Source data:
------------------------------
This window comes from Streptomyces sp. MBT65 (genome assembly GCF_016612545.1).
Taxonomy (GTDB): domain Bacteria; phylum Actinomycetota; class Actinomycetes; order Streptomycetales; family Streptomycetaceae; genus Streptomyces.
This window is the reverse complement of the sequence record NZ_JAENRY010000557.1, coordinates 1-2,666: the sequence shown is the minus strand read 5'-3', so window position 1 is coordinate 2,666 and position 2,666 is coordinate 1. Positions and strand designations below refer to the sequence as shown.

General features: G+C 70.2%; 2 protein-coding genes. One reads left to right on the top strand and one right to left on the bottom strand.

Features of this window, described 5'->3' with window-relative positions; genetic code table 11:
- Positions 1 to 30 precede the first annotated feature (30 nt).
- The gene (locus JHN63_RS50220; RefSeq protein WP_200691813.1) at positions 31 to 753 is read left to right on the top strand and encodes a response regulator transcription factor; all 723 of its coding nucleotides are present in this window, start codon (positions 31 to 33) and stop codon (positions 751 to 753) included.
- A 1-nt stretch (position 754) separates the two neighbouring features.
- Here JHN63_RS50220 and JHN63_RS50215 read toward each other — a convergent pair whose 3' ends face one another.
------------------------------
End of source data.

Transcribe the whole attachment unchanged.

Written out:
This window comes from Streptomyces sp. MBT65 (genome assembly GCF_016612545.1).
Taxonomy (GTDB): domain Bacteria; phylum Actinomycetota; class Actinomycetes; order Streptomycetales; family Streptomycetaceae; genus Streptomyces.
This window is the reverse complement of the sequence record NZ_JAENRY010000557.1, coordinates 1-2,666: the sequence shown is the minus strand read 5'-3', so window position 1 is coordinate 2,666 and position 2,666 is coordinate 1. Positions and strand designations below refer to the sequence as shown.

General features: G+C 70.2%; 2 protein-coding genes. One reads left to right on the top strand and one right to left on the bottom strand.

Features of this window, described 5'->3' with window-relative positions; genetic code table 11:
- Positions 1 to 30 precede the first annotated feature (30 nt).
- The gene (locus JHN63_RS50220; RefSeq protein WP_200691813.1) at positions 31 to 753 is read left to right on the top strand and encodes a response regulator transcription factor; all 723 of its coding nucleotides are present in this window, start codon (positions 31 to 33) and stop codon (positions 751 to 753) included.
- A 1-nt stretch (position 754) separates the two neighbouring features.
- Here JHN63_RS50220 and JHN63_RS50215 read toward each other — a convergent pair whose 3' ends face one another.